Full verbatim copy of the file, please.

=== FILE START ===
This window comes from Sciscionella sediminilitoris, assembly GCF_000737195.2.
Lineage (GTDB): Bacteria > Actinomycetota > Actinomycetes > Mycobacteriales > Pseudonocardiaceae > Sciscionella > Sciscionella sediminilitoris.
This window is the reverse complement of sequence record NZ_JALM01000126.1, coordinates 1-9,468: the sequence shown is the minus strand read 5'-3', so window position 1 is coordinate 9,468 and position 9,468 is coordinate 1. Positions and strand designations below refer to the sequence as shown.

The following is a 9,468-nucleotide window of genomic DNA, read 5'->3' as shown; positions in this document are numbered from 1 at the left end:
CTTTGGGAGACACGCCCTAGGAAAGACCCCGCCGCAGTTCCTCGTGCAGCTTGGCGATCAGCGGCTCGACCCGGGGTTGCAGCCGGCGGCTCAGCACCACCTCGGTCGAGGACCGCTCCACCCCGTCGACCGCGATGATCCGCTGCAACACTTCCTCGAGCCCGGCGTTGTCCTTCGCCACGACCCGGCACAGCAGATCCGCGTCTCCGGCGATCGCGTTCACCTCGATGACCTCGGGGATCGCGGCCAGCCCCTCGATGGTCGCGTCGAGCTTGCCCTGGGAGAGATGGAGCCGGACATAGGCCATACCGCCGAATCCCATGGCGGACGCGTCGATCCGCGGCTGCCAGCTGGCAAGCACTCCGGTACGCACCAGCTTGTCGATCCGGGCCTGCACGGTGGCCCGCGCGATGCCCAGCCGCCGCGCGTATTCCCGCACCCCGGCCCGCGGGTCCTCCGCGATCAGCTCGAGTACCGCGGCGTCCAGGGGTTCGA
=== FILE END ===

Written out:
This window comes from Sciscionella sediminilitoris, assembly GCF_000737195.2.
Lineage (GTDB): Bacteria > Actinomycetota > Actinomycetes > Mycobacteriales > Pseudonocardiaceae > Sciscionella > Sciscionella sediminilitoris.
This window is the reverse complement of sequence record NZ_JALM01000126.1, coordinates 1-9,468: the sequence shown is the minus strand read 5'-3', so window position 1 is coordinate 9,468 and position 9,468 is coordinate 1. Positions and strand designations below refer to the sequence as shown.

The following is a 9,468-nucleotide window of genomic DNA, read 5'->3' as shown; positions in this document are numbered from 1 at the left end:
CTTTGGGAGACACGCCCTAGGAAAGACCCCGCCGCAGTTCCTCGTGCAGCTTGGCGATCAGCGGCTCGACCCGGGGTTGCAGCCGGCGGCTCAGCACCACCTCGGTCGAGGACCGCTCCACCCCGTCGACCGCGATGATCCGCTGCAACACTTCCTCGAGCCCGGCGTTGTCCTTCGCCACGACCCGGCACAGCAGATCCGCGTCTCCGGCGATCGCGTTCACCTCGATGACCTCGGGGATCGCGGCCAGCCCCTCGATGGTCGCGTCGAGCTTGCCCTGGGAGAGATGGAGCCGGACATAGGCCATACCGCCGAATCCCATGGCGGACGCGTCGATCCGCGGCTGCCAGCTGGCAAGCACTCCGGTACGCACCAGCTTGTCGATCCGGGCCTGCACGGTGGCCCGCGCGATGCCCAGCCGCCGCGCGTATTCCCGCACCCCGGCCCGCGGGTCCTCCGCGATCAGCTCGAGTACCGCGGCGTCCAGGGGTTCGA